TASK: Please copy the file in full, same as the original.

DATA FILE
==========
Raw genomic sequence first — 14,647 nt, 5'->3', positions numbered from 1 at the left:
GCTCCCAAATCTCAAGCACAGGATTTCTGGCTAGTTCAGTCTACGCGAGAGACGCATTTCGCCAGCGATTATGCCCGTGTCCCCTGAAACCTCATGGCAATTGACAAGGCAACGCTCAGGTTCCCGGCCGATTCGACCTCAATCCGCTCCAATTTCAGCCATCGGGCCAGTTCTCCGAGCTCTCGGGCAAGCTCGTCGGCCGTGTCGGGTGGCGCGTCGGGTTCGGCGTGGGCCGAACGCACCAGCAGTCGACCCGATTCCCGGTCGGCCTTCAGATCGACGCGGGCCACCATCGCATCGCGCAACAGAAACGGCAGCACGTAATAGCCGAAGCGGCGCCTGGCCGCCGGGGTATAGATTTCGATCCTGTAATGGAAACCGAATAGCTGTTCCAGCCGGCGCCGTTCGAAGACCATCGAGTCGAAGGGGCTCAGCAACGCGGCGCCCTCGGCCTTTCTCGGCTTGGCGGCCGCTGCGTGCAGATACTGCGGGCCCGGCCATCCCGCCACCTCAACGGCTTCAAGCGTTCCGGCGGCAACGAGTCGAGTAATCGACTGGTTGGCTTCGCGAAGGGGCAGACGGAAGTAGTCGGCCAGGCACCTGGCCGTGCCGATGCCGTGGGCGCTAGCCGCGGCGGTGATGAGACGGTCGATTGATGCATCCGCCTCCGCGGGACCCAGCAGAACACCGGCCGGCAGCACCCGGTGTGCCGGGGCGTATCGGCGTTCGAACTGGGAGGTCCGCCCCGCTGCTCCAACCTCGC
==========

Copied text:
Raw genomic sequence first — 14,647 nt, 5'->3', positions numbered from 1 at the left:
GCTCCCAAATCTCAAGCACAGGATTTCTGGCTAGTTCAGTCTACGCGAGAGACGCATTTCGCCAGCGATTATGCCCGTGTCCCCTGAAACCTCATGGCAATTGACAAGGCAACGCTCAGGTTCCCGGCCGATTCGACCTCAATCCGCTCCAATTTCAGCCATCGGGCCAGTTCTCCGAGCTCTCGGGCAAGCTCGTCGGCCGTGTCGGGTGGCGCGTCGGGTTCGGCGTGGGCCGAACGCACCAGCAGTCGACCCGATTCCCGGTCGGCCTTCAGATCGACGCGGGCCACCATCGCATCGCGCAACAGAAACGGCAGCACGTAATAGCCGAAGCGGCGCCTGGCCGCCGGGGTATAGATTTCGATCCTGTAATGGAAACCGAATAGCTGTTCCAGCCGGCGCCGTTCGAAGACCATCGAGTCGAAGGGGCTCAGCAACGCGGCGCCCTCGGCCTTTCTCGGCTTGGCGGCCGCTGCGTGCAGATACTGCGGGCCCGGCCATCCCGCCACCTCAACGGCTTCAAGCGTTCCGGCGGCAACGAGTCGAGTAATCGACTGGTTGGCTTCGCGAAGGGGCAGACGGAAGTAGTCGGCCAGGCACCTGGCCGTGCCGATGCCGTGGGCGCTAGCCGCGGCGGTGATGAGACGGTCGATTGATGCATCCGCCTCCGCGGGACCCAGCAGAACACCGGCCGGCAGCACCCGGTGTGCCGGGGCGTATCGGCGTTCGAACTGGGAGGTCCGCCCCGCTGCTCCAACCTCGC